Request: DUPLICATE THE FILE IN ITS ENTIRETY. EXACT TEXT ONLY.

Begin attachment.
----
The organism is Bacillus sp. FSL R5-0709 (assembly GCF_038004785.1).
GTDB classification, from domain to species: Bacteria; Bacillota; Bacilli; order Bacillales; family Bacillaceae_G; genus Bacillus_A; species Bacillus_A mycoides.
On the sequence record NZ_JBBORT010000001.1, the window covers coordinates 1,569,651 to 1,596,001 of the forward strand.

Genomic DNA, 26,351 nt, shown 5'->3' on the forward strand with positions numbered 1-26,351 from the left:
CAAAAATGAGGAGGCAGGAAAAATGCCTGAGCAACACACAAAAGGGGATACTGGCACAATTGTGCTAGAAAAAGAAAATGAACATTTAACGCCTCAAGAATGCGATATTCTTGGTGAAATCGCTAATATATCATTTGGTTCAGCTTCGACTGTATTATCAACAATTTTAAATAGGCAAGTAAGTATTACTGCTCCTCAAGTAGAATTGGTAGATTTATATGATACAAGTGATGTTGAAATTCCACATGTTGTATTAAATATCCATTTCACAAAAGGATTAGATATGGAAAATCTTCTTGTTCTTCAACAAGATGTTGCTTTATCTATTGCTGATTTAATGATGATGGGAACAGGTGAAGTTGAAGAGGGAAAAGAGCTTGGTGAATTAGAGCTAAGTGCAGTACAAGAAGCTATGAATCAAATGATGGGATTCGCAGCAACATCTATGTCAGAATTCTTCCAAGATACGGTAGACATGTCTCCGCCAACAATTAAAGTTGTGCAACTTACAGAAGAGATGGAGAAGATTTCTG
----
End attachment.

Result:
The organism is Bacillus sp. FSL R5-0709 (assembly GCF_038004785.1).
GTDB classification, from domain to species: Bacteria; Bacillota; Bacilli; order Bacillales; family Bacillaceae_G; genus Bacillus_A; species Bacillus_A mycoides.
On the sequence record NZ_JBBORT010000001.1, the window covers coordinates 1,569,651 to 1,596,001 of the forward strand.

Genomic DNA, 26,351 nt, shown 5'->3' on the forward strand with positions numbered 1-26,351 from the left:
CAAAAATGAGGAGGCAGGAAAAATGCCTGAGCAACACACAAAAGGGGATACTGGCACAATTGTGCTAGAAAAAGAAAATGAACATTTAACGCCTCAAGAATGCGATATTCTTGGTGAAATCGCTAATATATCATTTGGTTCAGCTTCGACTGTATTATCAACAATTTTAAATAGGCAAGTAAGTATTACTGCTCCTCAAGTAGAATTGGTAGATTTATATGATACAAGTGATGTTGAAATTCCACATGTTGTATTAAATATCCATTTCACAAAAGGATTAGATATGGAAAATCTTCTTGTTCTTCAACAAGATGTTGCTTTATCTATTGCTGATTTAATGATGATGGGAACAGGTGAAGTTGAAGAGGGAAAAGAGCTTGGTGAATTAGAGCTAAGTGCAGTACAAGAAGCTATGAATCAAATGATGGGATTCGCAGCAACATCTATGTCAGAATTCTTCCAAGATACGGTAGACATGTCTCCGCCAACAATTAAAGTTGTGCAACTTACAGAAGAGATGGAGAAGATTTCTG